In recent years, ad campaigns have asked the public to call 911 only in case of an emergency and not to use the number to ask general questions, get directions, or find out the score to a sporting event.
Now, new campaigns are dialing in on cell phone use.
"The 911 District is attempting to educate the public and make them aware that when you call 911 from a cell phone, it is different from a wired telephone in a residence or business," said Raymond Chiozza, director of the Shelby County Emergency Communications 911 District. "Seventy-two percent of all 911 calls that are answered by the Public Safety Answering Points throughout Shelby County originate from a cell phone."
Radio and television spots began to air this month on local channels. The ads stress that people should be able to tell dispatchers their location.
"When calling from a wired telephone, the location and name are delivered to the appropriate dispatch center that serves that residence or business," Chiozza said. "Cellular calls are often not automatically routed. Often you may need to be transferred to the proper agency in the area."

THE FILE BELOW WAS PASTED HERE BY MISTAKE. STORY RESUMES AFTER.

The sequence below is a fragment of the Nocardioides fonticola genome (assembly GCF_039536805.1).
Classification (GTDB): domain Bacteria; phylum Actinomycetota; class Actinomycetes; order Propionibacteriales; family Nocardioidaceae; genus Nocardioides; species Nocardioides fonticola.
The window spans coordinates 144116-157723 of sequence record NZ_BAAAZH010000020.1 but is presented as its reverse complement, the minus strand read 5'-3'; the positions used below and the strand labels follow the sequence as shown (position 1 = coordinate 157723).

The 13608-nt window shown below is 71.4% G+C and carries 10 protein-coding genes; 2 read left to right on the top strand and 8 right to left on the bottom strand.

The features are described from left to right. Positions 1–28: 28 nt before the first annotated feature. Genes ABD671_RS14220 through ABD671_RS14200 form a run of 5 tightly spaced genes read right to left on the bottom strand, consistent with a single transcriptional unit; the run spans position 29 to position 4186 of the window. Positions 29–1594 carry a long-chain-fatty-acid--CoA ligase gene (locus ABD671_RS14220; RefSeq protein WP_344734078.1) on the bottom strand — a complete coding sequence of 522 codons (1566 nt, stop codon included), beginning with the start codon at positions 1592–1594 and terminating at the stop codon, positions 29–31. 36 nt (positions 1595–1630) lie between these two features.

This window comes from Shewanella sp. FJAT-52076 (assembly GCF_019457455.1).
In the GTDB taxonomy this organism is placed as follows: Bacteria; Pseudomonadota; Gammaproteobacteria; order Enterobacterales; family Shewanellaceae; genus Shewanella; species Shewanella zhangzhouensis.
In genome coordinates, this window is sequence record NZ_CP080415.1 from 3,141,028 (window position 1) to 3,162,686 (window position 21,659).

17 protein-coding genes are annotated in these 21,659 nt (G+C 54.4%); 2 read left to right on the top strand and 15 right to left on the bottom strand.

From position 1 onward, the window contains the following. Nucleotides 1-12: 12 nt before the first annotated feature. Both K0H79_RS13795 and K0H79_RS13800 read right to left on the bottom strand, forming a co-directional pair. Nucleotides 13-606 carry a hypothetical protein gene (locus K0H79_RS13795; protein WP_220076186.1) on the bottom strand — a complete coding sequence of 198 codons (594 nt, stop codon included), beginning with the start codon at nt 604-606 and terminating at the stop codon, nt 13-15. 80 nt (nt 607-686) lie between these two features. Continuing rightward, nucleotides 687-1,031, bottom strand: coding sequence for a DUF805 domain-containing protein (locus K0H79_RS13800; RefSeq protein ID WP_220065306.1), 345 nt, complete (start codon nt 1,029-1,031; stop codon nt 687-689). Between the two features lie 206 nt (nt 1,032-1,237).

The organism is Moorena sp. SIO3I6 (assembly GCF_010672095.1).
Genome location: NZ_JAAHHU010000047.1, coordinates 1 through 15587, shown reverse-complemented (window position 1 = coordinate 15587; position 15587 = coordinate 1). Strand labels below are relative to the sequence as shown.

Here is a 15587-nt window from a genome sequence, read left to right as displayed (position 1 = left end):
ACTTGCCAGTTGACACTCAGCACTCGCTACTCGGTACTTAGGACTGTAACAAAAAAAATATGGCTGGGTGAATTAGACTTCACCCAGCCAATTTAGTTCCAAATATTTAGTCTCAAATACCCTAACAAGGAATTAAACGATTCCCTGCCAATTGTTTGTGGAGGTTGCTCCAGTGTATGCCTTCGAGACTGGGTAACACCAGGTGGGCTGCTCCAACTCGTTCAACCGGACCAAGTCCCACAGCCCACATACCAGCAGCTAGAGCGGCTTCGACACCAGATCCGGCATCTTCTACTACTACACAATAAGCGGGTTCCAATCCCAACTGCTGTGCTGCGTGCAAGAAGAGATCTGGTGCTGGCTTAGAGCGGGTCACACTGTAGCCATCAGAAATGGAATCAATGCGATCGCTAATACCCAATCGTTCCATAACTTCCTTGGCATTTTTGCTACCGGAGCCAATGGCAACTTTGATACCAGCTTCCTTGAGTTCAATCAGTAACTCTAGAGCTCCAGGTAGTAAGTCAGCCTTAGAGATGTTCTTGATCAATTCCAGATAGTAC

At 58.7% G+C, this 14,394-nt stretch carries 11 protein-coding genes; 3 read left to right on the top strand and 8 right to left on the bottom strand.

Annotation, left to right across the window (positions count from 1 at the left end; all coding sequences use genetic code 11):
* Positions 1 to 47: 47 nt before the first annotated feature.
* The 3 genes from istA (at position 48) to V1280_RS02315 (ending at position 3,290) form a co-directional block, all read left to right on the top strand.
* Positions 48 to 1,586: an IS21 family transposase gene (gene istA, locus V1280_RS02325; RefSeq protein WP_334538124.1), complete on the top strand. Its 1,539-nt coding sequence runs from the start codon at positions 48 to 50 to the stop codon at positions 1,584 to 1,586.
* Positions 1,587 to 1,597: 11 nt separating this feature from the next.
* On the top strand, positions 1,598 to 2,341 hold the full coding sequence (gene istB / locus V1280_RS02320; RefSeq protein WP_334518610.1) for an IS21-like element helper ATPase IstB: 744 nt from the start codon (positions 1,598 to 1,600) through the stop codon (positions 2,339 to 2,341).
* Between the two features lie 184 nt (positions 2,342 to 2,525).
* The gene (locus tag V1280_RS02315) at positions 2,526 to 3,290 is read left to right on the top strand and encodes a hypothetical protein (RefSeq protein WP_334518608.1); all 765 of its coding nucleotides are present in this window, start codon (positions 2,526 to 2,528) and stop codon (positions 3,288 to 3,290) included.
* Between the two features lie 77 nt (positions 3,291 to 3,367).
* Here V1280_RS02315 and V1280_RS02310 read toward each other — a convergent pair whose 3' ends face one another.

In addition to the ads, the 911 District is also developing comic and coloring books for children.
"The comic book is intended to educate children on when and how to use 911," said Ken Woodmansee, director of corporate communications at cs2 advertising. "The book follows the day-to-day actions of the 911 Responders, a group of four superheroes whose mission is to provide kids with guidance when they need to call 911."
Since 2004, the local 911 service has worked to make response times faster. The initiative began after two men, including former Memphis mayor Wyeth Chandler, died after confusion ensued over whose jurisdiction they were in. In Chandler's case, 12 minutes passed before he received medical attention even though there was an ambulance two minutes away. In another case, it took 30 minutes for an ambulance to reach Jim Wagner even though there were multiple ambulances within five minutes of the pool hall where he suffered a heart attack.
In addition to reworking how ambulances were dispatched, emergency services tried to stem the number of frivolous calls to 911 that blocked the phone lines for other callers with legitimate emergencies.
A list of what should be known when calling 911 from a cell phone is posted at ShelbyCounty911.org. Topping that list is knowing the emergency agency needed and the address and cross street where the emergency occurs.